Moses gave God many excuses the day he spoke with him in the burning bush. Even though the dry bush was on fire in the desert, it was not consumed, which indicates to us that God was about to be encountered outside the normal laws of nature and reason. We were just told Moses killed a man at the end of Exodus 2, so the reader reasonably assumes Moses will give this excuse when he meets God a chapter later at the burning bush.
Out of the burning bush, God told Moses, “Come, I will send you to Pharaoh that you may bring my people, the children of Israel, out of Egypt” (Exodus 3:10). For the rest of chapter 3 and into chapter 4, Moses gave God a string of excuses as to why he could not do what God commanded. Moses first used the excuse of pedigree, “Who am I that I should go to Pharaoh?” (3:11). So God assured Moses he would be with him to back him up. Then Moses used the people of Israel as an excuse, saying they wouldn’t recognize God unless God gave his own sacred name, so God complied with Moses’s request. Third, Moses said the people would not believe him or listen to his voice, Exodus 4:1, so God told Moses what to do in response. Finally, Moses gave the excuse of his own lack of eloquence in speech (4:10), but God provided yet another solution.
Did you notice the excuse Moses did not give? We’d expect Moses to say right away, “But, God, I’m a terrible sinner, for I have killed a man, and someone who takes a human life should not be allowed to be used by you for a great mission.” This kind of excuse seems reasonable to us, because we feel most comfortable operating under the law, rather than grace. To operate under the law means, “If I do this, then I can’t do this.” If I am immoral and kill a man, then I should not be allowed to be used by God for his great purpose of bringing his people out of slavery in Egypt.
However, if you haven’t figured it out by now, God does not operate under the law, but by grace. The burning bush tipped us off, for just as the bush operated outside the law of fire, so does God’s selection of people operate outside the law of morality. Many people think God’s hands are tied just because they have messed up, but that’s thinking like the law, rather than thinking like God. God thinks according to grace, not law. Ever since we digested the fruit from the tree of the knowledge of good and evil, we have been looking at the world through the lense of the law, again, thinking, “Because I did this, then I can’t do this.” Our eyes were opened and we have been trying to discern good from evil, which is the function of the law, ever since.
Many people believe God is done with them, just because they sinned and broke the law, but God hasn’t even begun to use them yet. Look squarely at your sin; now look squarely at grace. Don’t use your sin as an excuse. Instead, say to yourself, “God isn’t finished with me yet, but God is only just beginning with me.”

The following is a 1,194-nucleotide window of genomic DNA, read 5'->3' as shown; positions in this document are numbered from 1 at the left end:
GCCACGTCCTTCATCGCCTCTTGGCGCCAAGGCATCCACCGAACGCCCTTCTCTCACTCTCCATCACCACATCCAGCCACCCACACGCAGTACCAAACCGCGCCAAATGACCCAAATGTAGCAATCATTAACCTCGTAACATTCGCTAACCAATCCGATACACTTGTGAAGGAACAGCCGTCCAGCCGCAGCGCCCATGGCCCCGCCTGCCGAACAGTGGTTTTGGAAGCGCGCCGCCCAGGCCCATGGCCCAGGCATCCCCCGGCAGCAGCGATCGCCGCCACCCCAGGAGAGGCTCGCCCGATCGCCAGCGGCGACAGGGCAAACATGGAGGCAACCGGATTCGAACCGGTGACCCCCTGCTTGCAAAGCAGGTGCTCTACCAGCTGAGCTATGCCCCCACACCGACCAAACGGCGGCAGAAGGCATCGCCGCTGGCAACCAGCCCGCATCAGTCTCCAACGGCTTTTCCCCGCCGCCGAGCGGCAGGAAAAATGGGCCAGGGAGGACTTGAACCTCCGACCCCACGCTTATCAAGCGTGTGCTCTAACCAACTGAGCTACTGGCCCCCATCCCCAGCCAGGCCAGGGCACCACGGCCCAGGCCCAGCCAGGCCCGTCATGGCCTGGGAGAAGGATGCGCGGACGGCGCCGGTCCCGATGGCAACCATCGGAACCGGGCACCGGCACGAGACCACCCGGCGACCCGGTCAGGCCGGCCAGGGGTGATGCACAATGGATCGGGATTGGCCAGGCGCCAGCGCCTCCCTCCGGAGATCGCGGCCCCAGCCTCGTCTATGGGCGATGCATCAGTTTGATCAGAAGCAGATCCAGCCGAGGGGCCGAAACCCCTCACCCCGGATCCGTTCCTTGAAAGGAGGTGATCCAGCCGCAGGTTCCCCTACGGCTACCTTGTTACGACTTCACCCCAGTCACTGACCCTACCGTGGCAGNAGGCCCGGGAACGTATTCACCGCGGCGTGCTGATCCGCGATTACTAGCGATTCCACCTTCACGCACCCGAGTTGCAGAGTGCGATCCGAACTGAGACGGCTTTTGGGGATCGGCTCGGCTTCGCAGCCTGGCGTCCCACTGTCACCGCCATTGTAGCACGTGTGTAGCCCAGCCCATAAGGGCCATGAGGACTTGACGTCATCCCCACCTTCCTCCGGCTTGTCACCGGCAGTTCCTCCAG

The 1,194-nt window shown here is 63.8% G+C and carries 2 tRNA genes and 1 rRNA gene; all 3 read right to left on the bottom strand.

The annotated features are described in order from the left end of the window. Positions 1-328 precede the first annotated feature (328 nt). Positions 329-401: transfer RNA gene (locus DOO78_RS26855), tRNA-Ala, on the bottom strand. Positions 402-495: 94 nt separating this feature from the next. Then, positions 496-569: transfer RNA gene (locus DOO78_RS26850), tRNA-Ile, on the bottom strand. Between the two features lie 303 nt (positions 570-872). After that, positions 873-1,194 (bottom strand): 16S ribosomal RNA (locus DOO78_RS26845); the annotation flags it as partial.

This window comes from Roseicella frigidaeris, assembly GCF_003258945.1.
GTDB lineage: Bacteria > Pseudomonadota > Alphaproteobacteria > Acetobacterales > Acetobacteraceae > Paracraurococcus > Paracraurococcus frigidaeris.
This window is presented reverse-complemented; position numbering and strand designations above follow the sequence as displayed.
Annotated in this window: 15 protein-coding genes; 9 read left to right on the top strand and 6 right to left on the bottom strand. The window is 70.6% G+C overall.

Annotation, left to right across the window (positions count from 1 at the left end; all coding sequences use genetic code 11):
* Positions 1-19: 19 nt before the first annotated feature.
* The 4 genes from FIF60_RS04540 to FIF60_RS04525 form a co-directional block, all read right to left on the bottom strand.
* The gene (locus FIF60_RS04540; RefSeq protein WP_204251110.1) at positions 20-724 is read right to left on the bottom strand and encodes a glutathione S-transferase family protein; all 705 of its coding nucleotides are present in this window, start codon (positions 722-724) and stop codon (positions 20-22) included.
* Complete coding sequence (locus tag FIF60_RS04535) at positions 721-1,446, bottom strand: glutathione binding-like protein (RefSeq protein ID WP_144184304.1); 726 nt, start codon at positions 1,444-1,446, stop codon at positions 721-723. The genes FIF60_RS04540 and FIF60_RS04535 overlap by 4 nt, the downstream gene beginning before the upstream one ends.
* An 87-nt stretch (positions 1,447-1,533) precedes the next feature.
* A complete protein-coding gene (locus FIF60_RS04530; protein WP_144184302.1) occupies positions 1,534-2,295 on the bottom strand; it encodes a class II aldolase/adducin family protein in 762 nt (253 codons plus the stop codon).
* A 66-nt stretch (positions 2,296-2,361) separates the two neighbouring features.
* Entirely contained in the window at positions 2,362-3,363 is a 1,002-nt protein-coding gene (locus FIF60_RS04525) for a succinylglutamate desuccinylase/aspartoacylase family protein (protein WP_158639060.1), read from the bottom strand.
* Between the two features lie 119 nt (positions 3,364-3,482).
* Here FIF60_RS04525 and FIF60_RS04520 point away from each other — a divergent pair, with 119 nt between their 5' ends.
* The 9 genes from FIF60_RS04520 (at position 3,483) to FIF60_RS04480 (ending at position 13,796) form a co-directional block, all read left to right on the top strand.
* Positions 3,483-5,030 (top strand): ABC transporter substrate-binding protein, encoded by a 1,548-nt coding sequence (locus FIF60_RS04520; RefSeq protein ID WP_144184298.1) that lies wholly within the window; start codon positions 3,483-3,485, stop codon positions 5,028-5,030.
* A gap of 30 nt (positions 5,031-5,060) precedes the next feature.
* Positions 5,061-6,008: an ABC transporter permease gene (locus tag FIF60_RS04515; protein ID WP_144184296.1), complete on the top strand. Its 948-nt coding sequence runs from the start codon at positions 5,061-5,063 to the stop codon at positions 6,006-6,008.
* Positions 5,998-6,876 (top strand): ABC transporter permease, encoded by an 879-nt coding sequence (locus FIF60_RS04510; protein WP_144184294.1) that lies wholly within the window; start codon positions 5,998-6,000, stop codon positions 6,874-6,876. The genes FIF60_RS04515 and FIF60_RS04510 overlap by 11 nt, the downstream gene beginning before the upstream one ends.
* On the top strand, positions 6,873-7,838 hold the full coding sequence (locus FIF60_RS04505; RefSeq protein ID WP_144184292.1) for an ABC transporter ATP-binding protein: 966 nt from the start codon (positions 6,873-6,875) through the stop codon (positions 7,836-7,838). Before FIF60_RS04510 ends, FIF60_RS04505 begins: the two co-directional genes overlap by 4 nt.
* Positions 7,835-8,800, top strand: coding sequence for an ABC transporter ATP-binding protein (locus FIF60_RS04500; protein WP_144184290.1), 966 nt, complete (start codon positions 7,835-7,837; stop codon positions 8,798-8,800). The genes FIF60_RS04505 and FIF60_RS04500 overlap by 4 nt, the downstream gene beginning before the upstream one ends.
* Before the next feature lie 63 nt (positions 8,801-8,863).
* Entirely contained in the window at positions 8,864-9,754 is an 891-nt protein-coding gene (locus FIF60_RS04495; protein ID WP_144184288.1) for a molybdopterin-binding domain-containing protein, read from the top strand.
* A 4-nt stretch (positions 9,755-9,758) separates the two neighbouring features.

The law is always there to accuse you, it never lets up. And it doesn’t need to be written on tablets of stone to do the job, for it’s ingrained on our souls. Whether we know the Ten Commandments or not, we are conditioned to bring the law into every part of our lives and measure our experiences according to it. Our minds accuse us day and night. Satan, whose name means, ‘the adversary,’ often accuses us moment by moment. We are accused of not being good enough to be used by God, to be accepted by God, or to be loved by God. But just because the dry bush is on fire, doesn’t mean it will be consumed by it.
In the same way, just because the fire of guilt is blazing on you, doesn’t mean it will consume you. The God of grace uses guilty sinners to do his great work. God used Moses, a murderer, to lead his people out of slavery and then to deliever God’s perfect law to the people—how ironic! And so, God can use you, sinner, to lead his people out of bondage and then to teach them the right way to live.
Don’t let your conscience replace your God. All idolatry begins with the law, with some devious observation of human logic, which goes, “This can’t be, because of this.” Ever since Adam and Eve, we have been trusting how we see things more than how God sees things.
This is the same line that took out Adam and Eve in the very beginning, and has been taking out perfectly good sinners ever since. Imagine finding a bagel on a tray at work. One of your coworkers takes the tray and is about to throw out this last bagel. But you say to her, “Don’t throw that away, it’s a perfectly good bagel!” Now imagine going to an animal shelter and finding a dog someone had dropped off because of some ‘defects.’ Sure, the dog isn’t perfect, but you see something loveable in him. While another owner got rid of him, you look at this animal and say to yourself, “This is a perfectly good dog!” so you take him home. Despite living in a culture of waste, we know when something is still perfectly good, whether bagels or beagles.
If you have a sin, confess it to God and to others and then repent from it. That’s about all you can do, besides try to make amends with the one(s) you offended. But after that, it’s just you and the burning bush. You are free to walk in grace, which is outside of the law, and do what God has called you to do. He does not plan to consume you, but use you.
You are a perfectly good sinner. Don’t let the law keep you on the sideline or toss you in the can, because grace has other plans for your life. Your mission is not about your moral track record, but it’s about the glory of God, which happens to burn the brightest in the driest, darkest, and most common bushes.
God always chooses the least, lowest, and lost. Go ahead and read the Bible from cover to cover and see this dizzying pattern for yourself. He knows that sinners shine the brightest—always have, always will.